Author Kassie Strout is a native of coastal Maine, currently living on the island with her family where she enjoys running, hiking, and exploring Acadia National Park (and all kinds of places, really). In the cooler months, she’s avid reader and binge-watcher of various t.v. shows. She also appreciates strong coffee and sweet food.


A few years ago, about fifty percent of the people I talked to had some passing familiarity with Milbridge or insist they’d heard of it. Since then, this percentage has increased to about 75-80 percent, whether it’s because of the increasing popularity of the Bold Coast Scenic Byway (Milbridge is part of the route), programs like Mano en Mano, or local eateries, I’m pretty excited that people are starting to see the many things this coastal town has to offer.

General Idea: Small coastal town with a rich history in the fishing and shipbuilding industries, with a mixture of year-round and seasonal activities.

Approximate distance from MDI: 48 miles/ little over an hour drive from Bar Harbor.

Rated for: Scenic coastal views, food, family friendly.

On The Way

Milbridge is part of the Bold Coast Scenic Byway, which begins down in Gouldsboro and stretches all the way to the Canandian border. This is the most popular way into Milbridge (via Route 1).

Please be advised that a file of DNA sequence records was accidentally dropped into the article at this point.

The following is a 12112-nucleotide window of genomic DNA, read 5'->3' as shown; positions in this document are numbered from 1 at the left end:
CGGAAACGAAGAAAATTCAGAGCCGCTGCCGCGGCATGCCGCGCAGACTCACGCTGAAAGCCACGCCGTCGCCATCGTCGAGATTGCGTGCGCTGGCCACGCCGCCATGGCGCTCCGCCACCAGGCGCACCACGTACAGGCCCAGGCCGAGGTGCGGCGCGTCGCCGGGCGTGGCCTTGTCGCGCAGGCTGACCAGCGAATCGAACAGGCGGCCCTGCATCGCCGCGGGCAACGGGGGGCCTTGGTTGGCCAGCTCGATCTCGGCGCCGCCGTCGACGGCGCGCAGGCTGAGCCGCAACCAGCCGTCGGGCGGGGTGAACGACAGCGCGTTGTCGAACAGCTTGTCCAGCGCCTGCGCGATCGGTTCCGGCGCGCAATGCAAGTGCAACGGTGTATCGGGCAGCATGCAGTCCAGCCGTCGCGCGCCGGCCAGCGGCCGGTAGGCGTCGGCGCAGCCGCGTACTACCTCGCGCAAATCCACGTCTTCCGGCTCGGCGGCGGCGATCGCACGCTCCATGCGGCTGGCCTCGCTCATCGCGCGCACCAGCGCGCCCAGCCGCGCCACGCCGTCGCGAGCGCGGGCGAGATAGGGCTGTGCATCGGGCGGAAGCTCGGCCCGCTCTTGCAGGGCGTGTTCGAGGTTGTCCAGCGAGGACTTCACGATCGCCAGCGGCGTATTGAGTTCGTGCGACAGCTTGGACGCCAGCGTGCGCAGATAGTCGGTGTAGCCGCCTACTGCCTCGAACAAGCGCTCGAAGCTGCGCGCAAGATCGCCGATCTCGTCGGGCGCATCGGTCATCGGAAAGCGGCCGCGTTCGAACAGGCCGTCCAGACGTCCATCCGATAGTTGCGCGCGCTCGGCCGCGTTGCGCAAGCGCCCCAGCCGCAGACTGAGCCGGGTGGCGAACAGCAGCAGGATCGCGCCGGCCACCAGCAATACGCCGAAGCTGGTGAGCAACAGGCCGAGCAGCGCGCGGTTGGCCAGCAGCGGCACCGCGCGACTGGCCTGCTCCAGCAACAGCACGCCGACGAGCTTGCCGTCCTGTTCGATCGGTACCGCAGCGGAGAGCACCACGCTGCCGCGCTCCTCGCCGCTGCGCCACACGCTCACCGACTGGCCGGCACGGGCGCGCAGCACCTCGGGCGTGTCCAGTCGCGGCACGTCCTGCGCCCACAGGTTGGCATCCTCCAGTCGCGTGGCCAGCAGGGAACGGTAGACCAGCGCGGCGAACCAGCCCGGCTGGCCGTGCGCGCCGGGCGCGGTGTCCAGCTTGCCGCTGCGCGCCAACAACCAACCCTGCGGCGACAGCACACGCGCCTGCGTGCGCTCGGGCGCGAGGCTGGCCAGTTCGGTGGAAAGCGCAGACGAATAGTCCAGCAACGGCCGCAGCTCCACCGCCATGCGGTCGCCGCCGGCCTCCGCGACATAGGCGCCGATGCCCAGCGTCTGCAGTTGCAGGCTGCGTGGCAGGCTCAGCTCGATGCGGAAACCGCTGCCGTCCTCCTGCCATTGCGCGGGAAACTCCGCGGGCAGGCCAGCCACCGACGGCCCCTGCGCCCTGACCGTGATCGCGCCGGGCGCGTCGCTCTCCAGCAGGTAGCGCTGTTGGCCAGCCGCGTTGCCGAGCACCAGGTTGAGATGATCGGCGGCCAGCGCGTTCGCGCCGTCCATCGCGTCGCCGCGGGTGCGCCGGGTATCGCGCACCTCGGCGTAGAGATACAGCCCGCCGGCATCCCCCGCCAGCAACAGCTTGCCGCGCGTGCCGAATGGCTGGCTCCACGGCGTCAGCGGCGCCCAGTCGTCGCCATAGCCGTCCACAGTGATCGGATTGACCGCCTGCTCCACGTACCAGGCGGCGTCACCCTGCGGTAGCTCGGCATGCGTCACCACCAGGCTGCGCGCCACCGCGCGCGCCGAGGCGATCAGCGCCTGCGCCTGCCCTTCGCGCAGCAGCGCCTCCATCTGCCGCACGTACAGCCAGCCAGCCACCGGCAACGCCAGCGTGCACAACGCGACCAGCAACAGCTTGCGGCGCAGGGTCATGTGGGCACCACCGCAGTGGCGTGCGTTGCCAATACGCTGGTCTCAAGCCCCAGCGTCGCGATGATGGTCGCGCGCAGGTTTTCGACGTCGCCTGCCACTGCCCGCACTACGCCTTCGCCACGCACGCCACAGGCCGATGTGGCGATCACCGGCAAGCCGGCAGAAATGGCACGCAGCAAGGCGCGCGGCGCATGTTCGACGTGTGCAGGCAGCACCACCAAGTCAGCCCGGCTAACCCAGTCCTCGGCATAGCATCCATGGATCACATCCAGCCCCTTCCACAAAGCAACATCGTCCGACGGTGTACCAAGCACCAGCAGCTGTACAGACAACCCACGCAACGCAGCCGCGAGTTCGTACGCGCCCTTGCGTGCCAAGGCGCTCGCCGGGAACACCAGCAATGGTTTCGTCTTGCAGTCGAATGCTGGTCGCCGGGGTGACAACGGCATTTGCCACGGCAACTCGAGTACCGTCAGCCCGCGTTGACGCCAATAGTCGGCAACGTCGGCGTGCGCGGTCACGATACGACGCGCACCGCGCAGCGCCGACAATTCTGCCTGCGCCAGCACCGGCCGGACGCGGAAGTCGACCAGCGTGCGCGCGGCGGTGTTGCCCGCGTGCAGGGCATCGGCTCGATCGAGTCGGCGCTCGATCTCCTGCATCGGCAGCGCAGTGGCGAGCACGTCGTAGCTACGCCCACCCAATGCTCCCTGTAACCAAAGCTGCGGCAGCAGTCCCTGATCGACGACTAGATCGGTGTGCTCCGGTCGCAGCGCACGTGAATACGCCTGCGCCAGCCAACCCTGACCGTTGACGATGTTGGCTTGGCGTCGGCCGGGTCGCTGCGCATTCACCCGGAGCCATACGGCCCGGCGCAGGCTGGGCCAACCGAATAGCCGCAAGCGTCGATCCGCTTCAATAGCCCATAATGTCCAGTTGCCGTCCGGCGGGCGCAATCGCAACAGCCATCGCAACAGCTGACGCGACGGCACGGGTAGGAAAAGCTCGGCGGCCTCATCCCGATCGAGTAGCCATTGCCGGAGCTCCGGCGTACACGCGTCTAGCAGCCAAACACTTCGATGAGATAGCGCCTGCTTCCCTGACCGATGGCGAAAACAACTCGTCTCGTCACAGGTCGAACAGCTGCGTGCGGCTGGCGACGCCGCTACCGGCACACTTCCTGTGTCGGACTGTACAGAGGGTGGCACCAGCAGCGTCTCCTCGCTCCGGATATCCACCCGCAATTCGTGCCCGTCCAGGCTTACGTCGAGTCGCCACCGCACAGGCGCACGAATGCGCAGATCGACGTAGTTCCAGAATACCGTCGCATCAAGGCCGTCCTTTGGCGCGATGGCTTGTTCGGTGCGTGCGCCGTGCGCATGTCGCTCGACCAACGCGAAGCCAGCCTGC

Probably the most notable stop on the way to Milbridge from MDI is Acadia National Park’s Schoodic Peninsula in Winter Harbor (you can also get there via ferry, which is a bit quicker than driving). Schoodic Peninsula offers several hikes, some biking, and camping. You can also stay in your car and drive the loop if you just want to pass through (you will still have to pay park fees though).

Although, if you’re feeling adventurous, you might consider taking ME Rte 182 (more commonly referred to as the Black’s Woods Road), taking a right once you get to Cherryfield to get to Milbridge. This is a scenic, winding rural road with views of lakes and mountains, and is stunning when the fall foliage is peaking. If it’s still warm, you can stop for a swim at Spring River, or hike up Tunk Mountain (fairly strenuous, although there are easier loops, too). You’ll also encounter Catherine’s Hill, the site of a popular local ghost story.